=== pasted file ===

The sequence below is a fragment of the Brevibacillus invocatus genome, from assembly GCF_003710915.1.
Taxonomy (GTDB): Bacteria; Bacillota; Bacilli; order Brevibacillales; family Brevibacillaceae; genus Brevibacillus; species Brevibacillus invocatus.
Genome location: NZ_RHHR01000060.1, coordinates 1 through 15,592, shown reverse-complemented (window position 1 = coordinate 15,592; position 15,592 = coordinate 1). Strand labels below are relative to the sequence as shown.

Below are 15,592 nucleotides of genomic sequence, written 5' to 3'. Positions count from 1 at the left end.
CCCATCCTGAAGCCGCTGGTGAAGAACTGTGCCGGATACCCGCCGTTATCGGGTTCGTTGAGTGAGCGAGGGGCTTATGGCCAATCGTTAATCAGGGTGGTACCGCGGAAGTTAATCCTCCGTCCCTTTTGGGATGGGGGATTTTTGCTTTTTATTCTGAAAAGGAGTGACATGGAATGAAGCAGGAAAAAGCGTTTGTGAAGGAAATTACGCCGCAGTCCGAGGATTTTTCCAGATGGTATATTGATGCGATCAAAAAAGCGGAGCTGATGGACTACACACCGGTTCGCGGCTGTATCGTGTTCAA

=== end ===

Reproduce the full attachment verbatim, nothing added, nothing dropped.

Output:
The sequence below is a fragment of the Brevibacillus invocatus genome, from assembly GCF_003710915.1.
Taxonomy (GTDB): Bacteria; Bacillota; Bacilli; order Brevibacillales; family Brevibacillaceae; genus Brevibacillus; species Brevibacillus invocatus.
Genome location: NZ_RHHR01000060.1, coordinates 1 through 15,592, shown reverse-complemented (window position 1 = coordinate 15,592; position 15,592 = coordinate 1). Strand labels below are relative to the sequence as shown.

Below are 15,592 nucleotides of genomic sequence, written 5' to 3'. Positions count from 1 at the left end.
CCCATCCTGAAGCCGCTGGTGAAGAACTGTGCCGGATACCCGCCGTTATCGGGTTCGTTGAGTGAGCGAGGGGCTTATGGCCAATCGTTAATCAGGGTGGTACCGCGGAAGTTAATCCTCCGTCCCTTTTGGGATGGGGGATTTTTGCTTTTTATTCTGAAAAGGAGTGACATGGAATGAAGCAGGAAAAAGCGTTTGTGAAGGAAATTACGCCGCAGTCCGAGGATTTTTCCAGATGGTATATTGATGCGATCAAAAAAGCGGAGCTGATGGACTACACACCGGTTCGCGGCTGTATCGTGTTCAA